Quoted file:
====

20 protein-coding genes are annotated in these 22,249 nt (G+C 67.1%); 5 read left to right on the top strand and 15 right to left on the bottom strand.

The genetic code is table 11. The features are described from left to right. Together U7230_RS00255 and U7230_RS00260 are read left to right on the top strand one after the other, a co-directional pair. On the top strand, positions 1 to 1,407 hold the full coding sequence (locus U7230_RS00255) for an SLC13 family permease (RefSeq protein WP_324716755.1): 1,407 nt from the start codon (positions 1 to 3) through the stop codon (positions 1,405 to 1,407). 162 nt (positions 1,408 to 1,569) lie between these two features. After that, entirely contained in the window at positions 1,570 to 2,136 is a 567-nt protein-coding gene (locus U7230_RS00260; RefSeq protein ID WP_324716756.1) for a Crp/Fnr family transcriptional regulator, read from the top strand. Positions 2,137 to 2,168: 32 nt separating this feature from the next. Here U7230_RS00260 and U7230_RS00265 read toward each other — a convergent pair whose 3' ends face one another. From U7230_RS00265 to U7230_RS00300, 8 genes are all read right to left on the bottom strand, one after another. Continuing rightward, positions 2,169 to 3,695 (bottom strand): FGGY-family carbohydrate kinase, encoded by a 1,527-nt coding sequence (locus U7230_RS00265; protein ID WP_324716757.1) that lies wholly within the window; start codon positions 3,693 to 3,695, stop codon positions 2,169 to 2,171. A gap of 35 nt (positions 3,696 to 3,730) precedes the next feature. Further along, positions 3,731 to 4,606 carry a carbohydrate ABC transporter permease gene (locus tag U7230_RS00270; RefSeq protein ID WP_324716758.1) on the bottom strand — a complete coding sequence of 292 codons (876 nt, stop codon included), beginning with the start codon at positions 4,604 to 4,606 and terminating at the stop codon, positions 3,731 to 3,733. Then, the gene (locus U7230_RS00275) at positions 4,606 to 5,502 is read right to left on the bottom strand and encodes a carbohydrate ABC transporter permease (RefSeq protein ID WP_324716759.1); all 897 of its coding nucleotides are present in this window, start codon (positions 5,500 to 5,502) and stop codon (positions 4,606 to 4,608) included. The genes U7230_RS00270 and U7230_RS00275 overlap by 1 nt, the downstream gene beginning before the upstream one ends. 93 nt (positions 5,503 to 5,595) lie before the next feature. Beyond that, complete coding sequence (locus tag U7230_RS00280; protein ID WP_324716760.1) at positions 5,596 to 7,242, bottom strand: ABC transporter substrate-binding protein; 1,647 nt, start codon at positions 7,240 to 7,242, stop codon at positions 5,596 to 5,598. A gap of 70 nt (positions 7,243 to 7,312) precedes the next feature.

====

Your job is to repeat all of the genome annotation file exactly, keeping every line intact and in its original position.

20 protein-coding genes are annotated in these 22,249 nt (G+C 67.1%); 5 read left to right on the top strand and 15 right to left on the bottom strand.

The genetic code is table 11. The features are described from left to right. Together U7230_RS00255 and U7230_RS00260 are read left to right on the top strand one after the other, a co-directional pair. On the top strand, positions 1 to 1,407 hold the full coding sequence (locus U7230_RS00255) for an SLC13 family permease (RefSeq protein WP_324716755.1): 1,407 nt from the start codon (positions 1 to 3) through the stop codon (positions 1,405 to 1,407). 162 nt (positions 1,408 to 1,569) lie between these two features. After that, entirely contained in the window at positions 1,570 to 2,136 is a 567-nt protein-coding gene (locus U7230_RS00260; RefSeq protein ID WP_324716756.1) for a Crp/Fnr family transcriptional regulator, read from the top strand. Positions 2,137 to 2,168: 32 nt separating this feature from the next. Here U7230_RS00260 and U7230_RS00265 read toward each other — a convergent pair whose 3' ends face one another. From U7230_RS00265 to U7230_RS00300, 8 genes are all read right to left on the bottom strand, one after another. Continuing rightward, positions 2,169 to 3,695 (bottom strand): FGGY-family carbohydrate kinase, encoded by a 1,527-nt coding sequence (locus U7230_RS00265; protein ID WP_324716757.1) that lies wholly within the window; start codon positions 3,693 to 3,695, stop codon positions 2,169 to 2,171. A gap of 35 nt (positions 3,696 to 3,730) precedes the next feature. Further along, positions 3,731 to 4,606 carry a carbohydrate ABC transporter permease gene (locus tag U7230_RS00270; RefSeq protein ID WP_324716758.1) on the bottom strand — a complete coding sequence of 292 codons (876 nt, stop codon included), beginning with the start codon at positions 4,604 to 4,606 and terminating at the stop codon, positions 3,731 to 3,733. Then, the gene (locus U7230_RS00275) at positions 4,606 to 5,502 is read right to left on the bottom strand and encodes a carbohydrate ABC transporter permease (RefSeq protein ID WP_324716759.1); all 897 of its coding nucleotides are present in this window, start codon (positions 5,500 to 5,502) and stop codon (positions 4,606 to 4,608) included. The genes U7230_RS00270 and U7230_RS00275 overlap by 1 nt, the downstream gene beginning before the upstream one ends. 93 nt (positions 5,503 to 5,595) lie before the next feature. Beyond that, complete coding sequence (locus tag U7230_RS00280; protein ID WP_324716760.1) at positions 5,596 to 7,242, bottom strand: ABC transporter substrate-binding protein; 1,647 nt, start codon at positions 7,240 to 7,242, stop codon at positions 5,596 to 5,598. A gap of 70 nt (positions 7,243 to 7,312) precedes the next feature.